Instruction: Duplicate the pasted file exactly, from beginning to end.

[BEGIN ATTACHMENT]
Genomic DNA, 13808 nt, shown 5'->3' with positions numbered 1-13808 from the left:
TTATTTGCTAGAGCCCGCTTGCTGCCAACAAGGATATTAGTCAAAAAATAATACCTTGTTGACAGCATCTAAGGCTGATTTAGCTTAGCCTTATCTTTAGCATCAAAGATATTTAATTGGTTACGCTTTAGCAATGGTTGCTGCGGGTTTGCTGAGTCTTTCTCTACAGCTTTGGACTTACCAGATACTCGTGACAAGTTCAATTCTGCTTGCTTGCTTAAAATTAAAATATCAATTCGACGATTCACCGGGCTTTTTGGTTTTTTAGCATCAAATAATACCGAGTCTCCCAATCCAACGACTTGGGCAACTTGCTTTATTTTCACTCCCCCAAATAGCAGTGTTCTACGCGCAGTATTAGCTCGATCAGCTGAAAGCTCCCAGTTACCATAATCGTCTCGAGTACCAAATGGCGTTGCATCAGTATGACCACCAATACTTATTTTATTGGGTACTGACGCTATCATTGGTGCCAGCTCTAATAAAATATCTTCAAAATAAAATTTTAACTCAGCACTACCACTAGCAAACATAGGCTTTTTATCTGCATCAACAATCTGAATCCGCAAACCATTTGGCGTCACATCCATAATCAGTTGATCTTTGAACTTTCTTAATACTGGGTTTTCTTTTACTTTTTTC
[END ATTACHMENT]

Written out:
Genomic DNA, 13808 nt, shown 5'->3' with positions numbered 1-13808 from the left:
TTATTTGCTAGAGCCCGCTTGCTGCCAACAAGGATATTAGTCAAAAAATAATACCTTGTTGACAGCATCTAAGGCTGATTTAGCTTAGCCTTATCTTTAGCATCAAAGATATTTAATTGGTTACGCTTTAGCAATGGTTGCTGCGGGTTTGCTGAGTCTTTCTCTACAGCTTTGGACTTACCAGATACTCGTGACAAGTTCAATTCTGCTTGCTTGCTTAAAATTAAAATATCAATTCGACGATTCACCGGGCTTTTTGGTTTTTTAGCATCAAATAATACCGAGTCTCCCAATCCAACGACTTGGGCAACTTGCTTTATTTTCACTCCCCCAAATAGCAGTGTTCTACGCGCAGTATTAGCTCGATCAGCTGAAAGCTCCCAGTTACCATAATCGTCTCGAGTACCAAATGGCGTTGCATCAGTATGACCACCAATACTTATTTTATTGGGTACTGACGCTATCATTGGTGCCAGCTCTAATAAAATATCTTCAAAATAAAATTTTAACTCAGCACTACCACTAGCAAACATAGGCTTTTTATCTGCATCAACAATCTGAATCCGCAAACCATTTGGCGTCACATCCATAATCAGTTGATCTTTGAACTTTCTTAATACTGGGTTTTCTTTTACTTTTTTC